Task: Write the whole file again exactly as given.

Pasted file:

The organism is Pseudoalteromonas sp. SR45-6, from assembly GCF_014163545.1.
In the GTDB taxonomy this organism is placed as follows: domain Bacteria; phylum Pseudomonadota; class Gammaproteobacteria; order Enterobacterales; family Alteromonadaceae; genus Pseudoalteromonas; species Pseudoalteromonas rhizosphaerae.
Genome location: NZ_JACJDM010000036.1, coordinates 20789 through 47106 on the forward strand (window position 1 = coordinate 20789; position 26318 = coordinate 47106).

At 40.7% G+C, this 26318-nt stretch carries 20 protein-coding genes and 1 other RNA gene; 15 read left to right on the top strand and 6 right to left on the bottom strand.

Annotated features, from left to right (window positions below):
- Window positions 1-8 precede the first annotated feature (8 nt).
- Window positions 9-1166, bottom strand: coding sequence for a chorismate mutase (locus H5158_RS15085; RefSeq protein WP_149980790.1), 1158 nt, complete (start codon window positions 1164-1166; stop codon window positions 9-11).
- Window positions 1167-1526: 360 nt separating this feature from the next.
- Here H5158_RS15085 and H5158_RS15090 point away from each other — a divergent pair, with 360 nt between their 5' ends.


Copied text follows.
The organism is Pseudoalteromonas sp. SR45-6, from assembly GCF_014163545.1.
In the GTDB taxonomy this organism is placed as follows: domain Bacteria; phylum Pseudomonadota; class Gammaproteobacteria; order Enterobacterales; family Alteromonadaceae; genus Pseudoalteromonas; species Pseudoalteromonas rhizosphaerae.
Genome location: NZ_JACJDM010000036.1, coordinates 20789 through 47106 on the forward strand (window position 1 = coordinate 20789; position 26318 = coordinate 47106).

At 40.7% G+C, this 26318-nt stretch carries 20 protein-coding genes and 1 other RNA gene; 15 read left to right on the top strand and 6 right to left on the bottom strand.

Annotated features, from left to right (window positions below):
- Window positions 1-8 precede the first annotated feature (8 nt).
- Window positions 9-1166, bottom strand: coding sequence for a chorismate mutase (locus H5158_RS15085; RefSeq protein WP_149980790.1), 1158 nt, complete (start codon window positions 1164-1166; stop codon window positions 9-11).
- Window positions 1167-1526: 360 nt separating this feature from the next.
- Here H5158_RS15085 and H5158_RS15090 point away from each other — a divergent pair, with 360 nt between their 5' ends.